Best Of Chicago

How Your Backyard Can Save Your Summer

June 18, 2012 2:00 PM

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einpoolwaterbeads How Your Backyard Can Save Your Summer

(credit: Hyacynth Worth)

By Hyacynth Worth

Much to my boys’ dismay, we simply cannot spend every minute of daylight each day of summer vacation at the park, the pool or at the beach. There are days we all simply need to relax, and well, the house isn’t self-cleaning and dinner isn’t self-preparing, so even if we table the relaxing idea, there are days (even in the gloriousness of summer vacation) when we simply must be homebound in order to keep alive and partially clean.

But that doesn’t mean they should be indoors-bound. Though they can sit in front of the TV with the best of ‘em, my boys need movement. They have this reservoir of energy that must be used up each day in order to be pleasant, well-adjusted little people. And while a day of TV will keep them occupied, it doesn’t keep them exercised. If you have rowdy little ones, I’m speaking Spanish in Spain.

If you have kiddos with lower-energy expression needs, still take note. Even the calmest of children need exercise to keep their bodies and brains firing at full function. Plus, regardless of their energy-burning needs, our kiddos all need to soak up vitamin D to make up for the lack of it during our sun-deprived Chicago winters, as vitamin D in its natural form helps pump up the immune system and even fights against depression.

So I came to one conclusion–after remembering how we battled these expectations of continuous adventure every day last summer in conjunction with succumbing to boredom and requesting TV–before the final school bell even rang in declaration of vacation: our backyard was going to save (my sanity this) summer. And here’s how…

img 0094 How Your Backyard Can Save Your Summer

(credit: Hyacynth Worth)

A Safe Space

For the backyard to become a refuge in the storm of summer, it’s got to be age appropriate and safe. For our family–we have a toddler and preschooler–we absolutely need a fence to keep the free-spirits from floating into other yards. Others may not need a fenced in yard, especially with older children, but care should be taken by mom or dad to clean the yard of fun-but-dangerous tools, weed killer bottles, hoes, shovels (used as lightsabers, as we’ve found, among the Star Wars fans), poisonous plants and inedible berry bushes and interesting insect homes like bee hives.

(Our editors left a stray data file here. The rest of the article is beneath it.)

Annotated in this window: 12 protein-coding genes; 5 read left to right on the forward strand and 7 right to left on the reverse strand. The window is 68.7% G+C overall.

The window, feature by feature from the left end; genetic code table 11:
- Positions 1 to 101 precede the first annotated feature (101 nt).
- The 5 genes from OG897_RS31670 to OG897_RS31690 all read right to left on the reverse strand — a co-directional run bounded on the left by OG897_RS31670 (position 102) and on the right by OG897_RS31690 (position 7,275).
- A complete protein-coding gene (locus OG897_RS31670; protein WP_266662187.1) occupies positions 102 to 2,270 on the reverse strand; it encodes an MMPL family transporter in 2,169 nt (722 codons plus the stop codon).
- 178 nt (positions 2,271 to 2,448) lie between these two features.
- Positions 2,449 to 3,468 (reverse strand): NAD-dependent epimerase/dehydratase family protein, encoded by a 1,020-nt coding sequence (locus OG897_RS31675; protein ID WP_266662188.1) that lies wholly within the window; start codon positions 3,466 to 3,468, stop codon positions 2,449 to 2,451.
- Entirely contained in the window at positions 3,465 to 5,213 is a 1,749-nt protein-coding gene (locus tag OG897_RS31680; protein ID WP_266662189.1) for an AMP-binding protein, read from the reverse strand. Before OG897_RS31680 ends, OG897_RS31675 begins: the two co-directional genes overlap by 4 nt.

An Inviting Space

A table and chairs–perhaps pint-sized–arranged on a patio or just outside the back door make the perfect place for an outdoor lunch to break up the normal routine of eating in the kitchen. Kid-sized shovels, gardening gloves and watering cans aren’t overpowering for smaller hands, allowing kiddos to dig in designated beds of dirt. And water bottles with caps designated for outdoor use along with perhaps a few snack dishes with lids make snacking outside easy. All of these small, thoughtful details make the backyard a comfortable space for little people to play.

protecting skin from the sun How Your Backyard Can Save Your Summer

(credit: Thinkstock)

An Alluring Space

Set up a water table on top of a small patio complete with boats and cups and strainers. Or make a mini sand box by adding sand or even moon sand to a few shoe boxes, while outfitting the boxes with shovels, rakes and tiny plastic animals for burying. A few pounds of dried beans in large bowls along with some tools like small bulldozers and tractors also keep hands immersed in sensory play. These normally messy activities are perfect for outdoors because spilling sand or water or beans everywhere is no big deal when it’s outside.

An Interactive Space

Tree houses and play forts are great interactive spaces that encourage imaginative play, but they are not always practical and can rarely be popped up overnight on a whim. But there are plenty of other ways to create interactive play spaces in the backyard aside from these forts and sensory tables.

Sprinklers introduce a cooling element and add new twists to old games like red rover, freeze tag or dodge ball.

A few mason jars with air holes cut into the lids can be recreated into habitats for small bugs or worms — perfect for little eyes to explore and observe.

A few large cardboard boxes, some markers, scissors and imaginations are all that’s needed to create castles or play houses.

Hyacynth Worth writes almost daily about motherhood, faith and the intersection of both at Undercover Mother.

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